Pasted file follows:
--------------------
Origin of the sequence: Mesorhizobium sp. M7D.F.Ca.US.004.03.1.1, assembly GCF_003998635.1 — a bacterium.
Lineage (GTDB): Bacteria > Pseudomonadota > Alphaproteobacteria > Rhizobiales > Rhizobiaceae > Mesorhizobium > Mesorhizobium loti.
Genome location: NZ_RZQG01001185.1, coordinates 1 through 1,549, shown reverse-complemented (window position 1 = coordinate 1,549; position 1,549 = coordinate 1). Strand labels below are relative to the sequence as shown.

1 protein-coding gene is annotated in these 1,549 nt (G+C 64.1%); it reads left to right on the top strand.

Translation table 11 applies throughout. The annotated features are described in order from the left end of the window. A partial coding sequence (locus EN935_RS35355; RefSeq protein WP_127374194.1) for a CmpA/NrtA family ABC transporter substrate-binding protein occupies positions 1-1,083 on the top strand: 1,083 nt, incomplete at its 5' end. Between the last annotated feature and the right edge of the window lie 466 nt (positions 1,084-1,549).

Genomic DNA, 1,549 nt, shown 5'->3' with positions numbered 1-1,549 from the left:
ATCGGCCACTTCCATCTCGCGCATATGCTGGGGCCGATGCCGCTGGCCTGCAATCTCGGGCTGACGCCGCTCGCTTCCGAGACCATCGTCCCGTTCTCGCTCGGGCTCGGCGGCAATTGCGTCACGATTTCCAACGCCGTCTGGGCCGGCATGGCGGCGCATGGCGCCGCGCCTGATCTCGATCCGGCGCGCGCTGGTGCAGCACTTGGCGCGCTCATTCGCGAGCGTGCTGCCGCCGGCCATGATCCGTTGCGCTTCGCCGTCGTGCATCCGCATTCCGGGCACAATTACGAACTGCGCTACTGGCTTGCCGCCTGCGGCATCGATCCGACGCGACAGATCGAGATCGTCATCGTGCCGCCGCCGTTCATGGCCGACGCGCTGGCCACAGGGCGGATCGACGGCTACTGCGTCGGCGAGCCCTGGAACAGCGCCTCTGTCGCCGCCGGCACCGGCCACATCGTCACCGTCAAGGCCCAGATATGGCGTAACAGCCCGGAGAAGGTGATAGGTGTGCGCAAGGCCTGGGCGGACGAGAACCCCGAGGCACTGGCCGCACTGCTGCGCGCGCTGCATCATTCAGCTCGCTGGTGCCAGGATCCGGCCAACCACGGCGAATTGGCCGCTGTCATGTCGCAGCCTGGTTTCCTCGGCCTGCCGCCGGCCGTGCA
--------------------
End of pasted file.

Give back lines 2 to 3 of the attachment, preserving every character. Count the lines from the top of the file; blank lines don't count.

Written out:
Lineage (GTDB): Bacteria > Pseudomonadota > Alphaproteobacteria > Rhizobiales > Rhizobiaceae > Mesorhizobium > Mesorhizobium loti.
Genome location: NZ_RZQG01001185.1, coordinates 1 through 1,549, shown reverse-complemented (window position 1 = coordinate 1,549; position 1,549 = coordinate 1). Strand labels below are relative to the sequence as shown.